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http://dx.doi.org/10.1186/s12891-019-2862-zDOI Listing
http://www.ncbi.nlm.nih.gov/pmc/articles/PMC6839133PMC
November 2019

The Femoral Footprint Position of the Anterior Cruciate Ligament Might Be a Predisposing Factor to a Noncontact Anterior Cruciate Ligament Rupture.

Am J Sports Med 2019 12 24;47(14):3365-3372. Epub 2019 Oct 24.

Department of Orthopaedics, Bürgerspital Solothurn, Solothurn, Switzerland.

Background: Although the femoral tunnel position is crucial to anatomic single-bundle anterior cruciate ligament (ACL) reconstruction, the recommendations for the ideal femoral footprint position are mostly based on cadaveric studies with small sample sizes, elderly patients with unknown ACL status, and 2-dimensional techniques. Furthermore, a potential difference in the femoral ACL footprint position and ACL orientation between ACL-ruptured and ACL-intact knees has not been reported in the literature.

Hypothesis: The femoral ACL footprint position and ACL orientation vary significantly between ACL-ruptured and matched control ACL-intact knees. Read More

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http://dx.doi.org/10.1177/0363546519878706DOI Listing
December 2019
1 Read

Primary Medial Patellofemoral Ligament Repair Versus Reconstruction: Rates and Risk Factors for Instability Recurrence in a Young, Active Patient Population.

Arthroscopy 2019 10;35(10):2909-2915

Midwest Orthopaedics at Rush, Rush University Medical Center, Chicago, Illinois, U.S.A.. Electronic address:

Purpose: To comparatively evaluate the clinical outcomes and rates of recurrent instability in young patients with primary medial patellofemoral ligament (MPFL) repair or reconstruction, as well as to assess for radiologic risk factors for worse outcomes.

Methods: A retrospective review identified all patients with lateral patellar instability who underwent either MPFL repair and/or imbrication or MPFL reconstruction without any additional osseous procedures between 2008 and 2015 at a single center. Demographic variables and preoperative magnetic resonance imaging were analyzed, and Kujala scores were obtained at a minimum 2-year follow-up. Read More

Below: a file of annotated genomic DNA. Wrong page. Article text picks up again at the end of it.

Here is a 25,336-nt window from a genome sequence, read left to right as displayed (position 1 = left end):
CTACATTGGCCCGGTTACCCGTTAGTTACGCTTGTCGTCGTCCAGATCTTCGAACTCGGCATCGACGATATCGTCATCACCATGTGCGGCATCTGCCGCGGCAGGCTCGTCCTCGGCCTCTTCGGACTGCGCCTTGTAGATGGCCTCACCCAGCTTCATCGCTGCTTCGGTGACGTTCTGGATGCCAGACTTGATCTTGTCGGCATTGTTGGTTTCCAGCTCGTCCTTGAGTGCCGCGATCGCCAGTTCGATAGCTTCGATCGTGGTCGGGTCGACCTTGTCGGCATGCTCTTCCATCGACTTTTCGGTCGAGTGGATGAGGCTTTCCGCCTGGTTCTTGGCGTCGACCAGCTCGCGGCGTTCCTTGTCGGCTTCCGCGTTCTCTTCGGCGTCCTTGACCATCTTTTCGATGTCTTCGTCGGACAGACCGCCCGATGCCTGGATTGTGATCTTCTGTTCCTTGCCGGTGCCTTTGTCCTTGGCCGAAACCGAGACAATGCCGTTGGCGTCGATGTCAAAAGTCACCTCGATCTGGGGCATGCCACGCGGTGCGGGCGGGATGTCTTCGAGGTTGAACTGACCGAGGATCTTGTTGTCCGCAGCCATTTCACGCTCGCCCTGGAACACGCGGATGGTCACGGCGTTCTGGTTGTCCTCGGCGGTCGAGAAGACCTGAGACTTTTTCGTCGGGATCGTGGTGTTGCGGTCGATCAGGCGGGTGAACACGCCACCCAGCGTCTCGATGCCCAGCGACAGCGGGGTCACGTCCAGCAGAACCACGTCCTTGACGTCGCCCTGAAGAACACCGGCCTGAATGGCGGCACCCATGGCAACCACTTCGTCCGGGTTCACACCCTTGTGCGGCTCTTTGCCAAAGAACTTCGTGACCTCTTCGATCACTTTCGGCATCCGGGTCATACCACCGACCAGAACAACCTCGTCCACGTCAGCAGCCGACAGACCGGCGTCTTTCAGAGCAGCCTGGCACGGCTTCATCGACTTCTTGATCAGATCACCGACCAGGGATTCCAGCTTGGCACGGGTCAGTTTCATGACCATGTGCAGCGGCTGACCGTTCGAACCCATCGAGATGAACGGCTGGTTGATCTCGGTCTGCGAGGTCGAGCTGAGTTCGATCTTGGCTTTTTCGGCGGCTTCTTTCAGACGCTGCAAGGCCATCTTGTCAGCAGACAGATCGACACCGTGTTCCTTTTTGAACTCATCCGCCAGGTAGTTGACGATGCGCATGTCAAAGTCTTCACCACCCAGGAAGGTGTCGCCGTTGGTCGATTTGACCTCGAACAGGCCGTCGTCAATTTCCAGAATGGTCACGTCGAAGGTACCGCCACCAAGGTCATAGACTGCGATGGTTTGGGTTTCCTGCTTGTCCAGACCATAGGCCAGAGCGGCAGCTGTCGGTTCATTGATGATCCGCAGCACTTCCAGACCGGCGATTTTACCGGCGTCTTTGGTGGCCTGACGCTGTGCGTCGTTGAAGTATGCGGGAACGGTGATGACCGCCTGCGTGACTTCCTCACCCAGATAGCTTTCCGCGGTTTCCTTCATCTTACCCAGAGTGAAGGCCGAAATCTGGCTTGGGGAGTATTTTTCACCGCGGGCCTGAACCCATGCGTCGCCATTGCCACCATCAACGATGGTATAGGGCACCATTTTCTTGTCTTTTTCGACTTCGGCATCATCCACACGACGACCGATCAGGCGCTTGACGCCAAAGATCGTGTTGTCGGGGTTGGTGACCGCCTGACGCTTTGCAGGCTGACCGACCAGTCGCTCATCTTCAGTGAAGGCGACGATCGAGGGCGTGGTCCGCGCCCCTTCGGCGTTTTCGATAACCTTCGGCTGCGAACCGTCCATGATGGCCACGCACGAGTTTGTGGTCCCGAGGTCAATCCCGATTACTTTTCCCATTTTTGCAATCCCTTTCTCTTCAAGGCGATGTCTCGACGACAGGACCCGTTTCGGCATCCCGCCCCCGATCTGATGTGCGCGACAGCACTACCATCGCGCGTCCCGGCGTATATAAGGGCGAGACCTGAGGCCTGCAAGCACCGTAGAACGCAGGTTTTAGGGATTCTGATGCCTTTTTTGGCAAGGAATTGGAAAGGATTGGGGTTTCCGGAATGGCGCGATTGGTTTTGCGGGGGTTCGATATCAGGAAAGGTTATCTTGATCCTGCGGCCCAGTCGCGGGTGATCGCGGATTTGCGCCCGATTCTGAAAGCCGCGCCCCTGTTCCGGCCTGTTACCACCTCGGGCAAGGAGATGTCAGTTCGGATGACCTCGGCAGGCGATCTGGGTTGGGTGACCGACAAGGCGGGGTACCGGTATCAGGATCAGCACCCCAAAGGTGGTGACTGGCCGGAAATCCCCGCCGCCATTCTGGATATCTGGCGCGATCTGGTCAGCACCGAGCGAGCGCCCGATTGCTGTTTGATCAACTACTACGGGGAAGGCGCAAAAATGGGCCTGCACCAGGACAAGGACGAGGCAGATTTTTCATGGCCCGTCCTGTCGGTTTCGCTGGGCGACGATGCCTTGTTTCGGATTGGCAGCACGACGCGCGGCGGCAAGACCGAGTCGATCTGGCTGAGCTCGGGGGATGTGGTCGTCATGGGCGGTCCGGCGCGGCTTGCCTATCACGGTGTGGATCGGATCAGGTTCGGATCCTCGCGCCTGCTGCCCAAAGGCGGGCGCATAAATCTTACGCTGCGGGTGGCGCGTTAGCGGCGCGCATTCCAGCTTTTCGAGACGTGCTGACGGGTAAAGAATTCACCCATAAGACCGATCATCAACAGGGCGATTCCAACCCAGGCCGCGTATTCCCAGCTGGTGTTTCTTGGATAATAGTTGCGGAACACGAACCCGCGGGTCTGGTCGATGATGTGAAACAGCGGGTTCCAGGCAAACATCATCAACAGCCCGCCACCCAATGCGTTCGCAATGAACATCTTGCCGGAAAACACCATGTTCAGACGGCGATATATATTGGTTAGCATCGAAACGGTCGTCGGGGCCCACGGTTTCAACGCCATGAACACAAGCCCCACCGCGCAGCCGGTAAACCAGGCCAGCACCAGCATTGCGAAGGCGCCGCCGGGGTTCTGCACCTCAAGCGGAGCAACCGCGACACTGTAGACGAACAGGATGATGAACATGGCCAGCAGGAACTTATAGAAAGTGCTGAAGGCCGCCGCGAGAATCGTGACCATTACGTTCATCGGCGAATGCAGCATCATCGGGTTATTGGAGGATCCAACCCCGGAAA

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http://dx.doi.org/10.1016/j.arthro.2019.05.007DOI Listing
October 2019

Reverse Segond Fracture without Posterior Cruciate Ligament Injury - A report of Two Cases and Review of the Literature.

J Orthop Case Rep 2019 ;9(3):90-92

Department of Clinical Research Development Center, Firoozgar Hospital, Iran University of Medical Science, Tehran, Iran.

Introduction: Reverse Segond fracture is a cortical avulsion fracture off the medial tibial plateau of the knee, associated with tears of the posterior cruciate ligament (PCL), medial collateral ligament (MCL), medial meniscus, and probably the anterior cruciate ligament (ACL). Unlike Segond fracture, it is a very rare injury of the knee.

Case Report: Case one is a 24-year-old male with left tibial plateau and reverse Segond fracture with an magnetic resonance imaging (MRI) showing MCL avulsion, medial meniscus entrapped in fracture site and ACL tear but intact PCL. Read More

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http://dx.doi.org/10.13107/jocr.2250-0685.1438DOI Listing
http://www.ncbi.nlm.nih.gov/pmc/articles/PMC6742883PMC
January 2019
5 Reads

Bone Bruise and Anterior Cruciate Ligament Tears: Presence, Distribution Pattern, and Associated Lesions in the Pediatric Population.

Am J Sports Med 2019 11 12;47(13):3181-3186. Epub 2019 Sep 12.

Orthopaedic and Traumatology Unit, Ospedale Regionale di Lugano, Ente Ospedaliero Cantonale, Lugano, Switzerland.

Background: Bone bruise characteristics after anterior cruciate ligament (ACL) injury have been correlated with the level of joint derangement in adults. However, the literature lacks information about younger patients, whose higher ligamentous laxity may lead to different lesion patterns.